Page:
coverCrocodile Words by Dex Quire

And finally, from the tiniest of presses imaginable – Blue Guitar Intl. Press – the story of a Native American boy on a college scholarship who, mostly on a whim, translates excerpts from the Quran into some less than sacred dialects. A timely satire on what can go wrong when we conflate our pieties with ourselves and end up taking both too seriously. An effortless and entertaining take on the nature of soft coercion, and the often fine line between obstinacy and courage.

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8 Responses to “A Year in Reading: Il’ja Rákoš”

  1. priskill
    at 2:30 pm on December 11, 2016

    “I loved every book I read this year, even those I hated, if for nothing else than for the conscious engagement it took for them to be written.” Great piece, Il’ja. Your “glass half full” approach to the endless to be read pile is much better than my stressed out, too many words, too little time frenzy.

    Appreciate this great, eclectic bundle and your thoughtful take on each — even Voroshilovgrad sounds worthy. Love that it didn’t inspire encomium exactly but you still include it for a whiff of greater stuff to come. Nice!

    Have avoided Vollman but your précis was heartbreaking enough to send me searching for both the original history and the mammoth novel. Pretty much need to read everything here, so thanks for expanding that pile!

    Oh, and just finished a giant Stalin biography which is both depressing (it ends in 1928 and the bodies have already piled up) and possibly prescient in this year of our undoing back in the states. So I look forward to each of these as both tonic and spur to action before we collectively consign our rights to the dustbin of history. Before one way communication in 144 characters or less becomes the only official word from the gold-plated tower. Imagine if Josef or Adolph had twitter accounts — oh wait, don’t have to imagine it, we’re live streaming it as we speak. Anyway, great piece!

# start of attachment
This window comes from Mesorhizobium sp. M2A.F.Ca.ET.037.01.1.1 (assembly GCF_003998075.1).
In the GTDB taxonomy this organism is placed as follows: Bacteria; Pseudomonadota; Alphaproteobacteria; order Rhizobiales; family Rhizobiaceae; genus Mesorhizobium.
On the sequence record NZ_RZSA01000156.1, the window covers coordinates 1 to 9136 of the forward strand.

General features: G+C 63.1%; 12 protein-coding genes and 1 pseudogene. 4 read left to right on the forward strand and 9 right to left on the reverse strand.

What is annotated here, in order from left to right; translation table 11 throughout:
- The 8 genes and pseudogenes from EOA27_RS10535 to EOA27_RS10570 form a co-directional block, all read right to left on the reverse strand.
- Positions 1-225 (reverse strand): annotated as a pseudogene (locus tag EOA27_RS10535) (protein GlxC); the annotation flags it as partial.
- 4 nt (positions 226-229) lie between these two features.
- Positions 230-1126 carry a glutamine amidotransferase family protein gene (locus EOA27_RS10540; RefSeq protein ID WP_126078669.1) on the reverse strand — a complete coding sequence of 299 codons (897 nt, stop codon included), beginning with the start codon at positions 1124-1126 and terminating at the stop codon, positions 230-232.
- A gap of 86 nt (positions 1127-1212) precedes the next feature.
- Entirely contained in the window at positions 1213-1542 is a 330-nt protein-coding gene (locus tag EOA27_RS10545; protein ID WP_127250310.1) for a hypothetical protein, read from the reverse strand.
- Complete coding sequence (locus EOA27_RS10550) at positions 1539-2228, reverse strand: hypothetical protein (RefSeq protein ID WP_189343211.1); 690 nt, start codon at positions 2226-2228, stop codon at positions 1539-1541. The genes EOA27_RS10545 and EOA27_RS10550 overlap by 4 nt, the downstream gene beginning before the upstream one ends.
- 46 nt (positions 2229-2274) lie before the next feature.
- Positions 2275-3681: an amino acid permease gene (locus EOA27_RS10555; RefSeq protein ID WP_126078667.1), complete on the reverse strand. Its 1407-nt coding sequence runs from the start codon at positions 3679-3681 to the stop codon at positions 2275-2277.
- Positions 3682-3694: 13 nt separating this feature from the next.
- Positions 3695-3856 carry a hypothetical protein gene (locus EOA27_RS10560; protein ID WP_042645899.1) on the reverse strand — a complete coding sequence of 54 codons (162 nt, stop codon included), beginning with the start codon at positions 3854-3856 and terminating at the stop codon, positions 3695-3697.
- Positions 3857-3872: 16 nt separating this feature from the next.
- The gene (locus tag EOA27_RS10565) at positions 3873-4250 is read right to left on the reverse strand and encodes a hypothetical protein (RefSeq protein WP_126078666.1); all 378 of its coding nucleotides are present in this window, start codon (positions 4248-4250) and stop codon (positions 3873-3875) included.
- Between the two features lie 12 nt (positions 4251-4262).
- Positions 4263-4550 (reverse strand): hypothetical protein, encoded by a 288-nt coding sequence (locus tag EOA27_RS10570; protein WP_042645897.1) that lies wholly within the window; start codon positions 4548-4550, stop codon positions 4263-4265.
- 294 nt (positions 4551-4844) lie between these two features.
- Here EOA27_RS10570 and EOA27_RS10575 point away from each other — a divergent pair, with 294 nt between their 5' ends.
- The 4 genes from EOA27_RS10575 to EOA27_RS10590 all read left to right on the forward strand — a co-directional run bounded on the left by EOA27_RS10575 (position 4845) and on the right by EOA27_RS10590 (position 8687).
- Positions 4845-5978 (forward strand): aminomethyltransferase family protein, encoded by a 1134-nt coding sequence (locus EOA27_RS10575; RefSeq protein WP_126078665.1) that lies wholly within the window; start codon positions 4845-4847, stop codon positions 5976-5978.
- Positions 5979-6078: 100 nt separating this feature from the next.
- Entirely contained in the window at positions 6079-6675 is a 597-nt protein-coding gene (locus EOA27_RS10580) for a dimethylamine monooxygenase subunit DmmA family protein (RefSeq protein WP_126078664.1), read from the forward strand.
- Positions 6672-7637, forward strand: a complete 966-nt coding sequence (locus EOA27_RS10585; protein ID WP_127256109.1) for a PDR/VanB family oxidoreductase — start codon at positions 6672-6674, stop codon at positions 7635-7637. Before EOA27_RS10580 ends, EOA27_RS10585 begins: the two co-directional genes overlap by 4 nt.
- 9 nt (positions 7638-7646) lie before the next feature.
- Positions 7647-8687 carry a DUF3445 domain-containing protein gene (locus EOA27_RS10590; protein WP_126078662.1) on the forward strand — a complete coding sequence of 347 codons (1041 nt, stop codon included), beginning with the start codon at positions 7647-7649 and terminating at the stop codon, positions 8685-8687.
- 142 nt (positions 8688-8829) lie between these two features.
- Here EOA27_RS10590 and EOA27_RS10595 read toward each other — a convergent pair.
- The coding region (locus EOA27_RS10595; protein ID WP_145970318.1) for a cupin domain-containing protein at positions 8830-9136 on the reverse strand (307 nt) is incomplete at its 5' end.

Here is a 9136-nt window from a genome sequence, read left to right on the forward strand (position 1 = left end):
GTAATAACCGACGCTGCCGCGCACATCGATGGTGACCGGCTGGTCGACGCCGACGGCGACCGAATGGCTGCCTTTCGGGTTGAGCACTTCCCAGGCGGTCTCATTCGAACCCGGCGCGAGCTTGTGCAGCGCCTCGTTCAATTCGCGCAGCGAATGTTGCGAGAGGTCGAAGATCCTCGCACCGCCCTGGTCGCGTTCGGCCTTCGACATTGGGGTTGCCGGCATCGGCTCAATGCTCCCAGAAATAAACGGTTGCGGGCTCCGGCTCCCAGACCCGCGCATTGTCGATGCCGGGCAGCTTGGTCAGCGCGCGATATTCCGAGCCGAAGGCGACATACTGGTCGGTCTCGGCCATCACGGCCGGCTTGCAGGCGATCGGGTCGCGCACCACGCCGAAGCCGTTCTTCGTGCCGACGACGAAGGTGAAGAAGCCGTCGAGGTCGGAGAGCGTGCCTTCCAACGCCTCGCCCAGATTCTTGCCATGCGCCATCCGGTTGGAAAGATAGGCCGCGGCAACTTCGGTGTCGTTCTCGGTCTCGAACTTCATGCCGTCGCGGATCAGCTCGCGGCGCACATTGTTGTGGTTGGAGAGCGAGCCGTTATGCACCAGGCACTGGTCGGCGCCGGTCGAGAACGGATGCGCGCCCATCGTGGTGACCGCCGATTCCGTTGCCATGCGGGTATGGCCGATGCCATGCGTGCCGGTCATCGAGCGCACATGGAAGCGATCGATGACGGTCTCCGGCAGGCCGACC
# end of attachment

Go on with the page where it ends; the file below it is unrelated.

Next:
2. il'ja
    at 7:17 am on December 12, 2016

    Hey, Priskill

    The encouraging thing in this is how much good writing is out there. I could have listed so many more, but I gave preference to craft which was, to me, significant of consciousness, even genius. These writers are so engaged and it comes across – these are authors who loved their texts. That kind of conscious, compassionate engagement is the way through whatever’s in store.

    That’s what knocks me about the the Vollmann and the Lydia Cooper book (on McCarthy) in particular. These are writers accomplishing things that advance the literature and the culture in ways that few – to my reading – have dared. (Gaddis comes to mind.) McCarthy is sneaky about his commitment to the culture, but there is no one writing at that level who is so deeply compassionate, so committed to the human urge for community and the desire to rise above. And, in somewhat more particularized fashion, Vollmann’s take on the story of the Nez Perce ought to terrify us. Not because of its size; 1,300 pages might be too few, but because Standing Rock can be happening right on the heels of the San Carlos debacle. And all of it in a period when progressive thought had begun to make a better accounting of itself.

    If 2016 showed me anything, it showed me to never underestimate our capacity for magical thinking. The petroglyphs, the sacred sites, the treaties – signed and subsequently – violated, matter. As much, more, than the disengaged mutterings and inanities of your average President-elect. We can be smarter, more deliberate in our endeavor. In the end, we have to be.

    Your spirit of encouragement matters, Priskill. Thanks.

  3. Aurora
    at 3:47 pm on December 14, 2016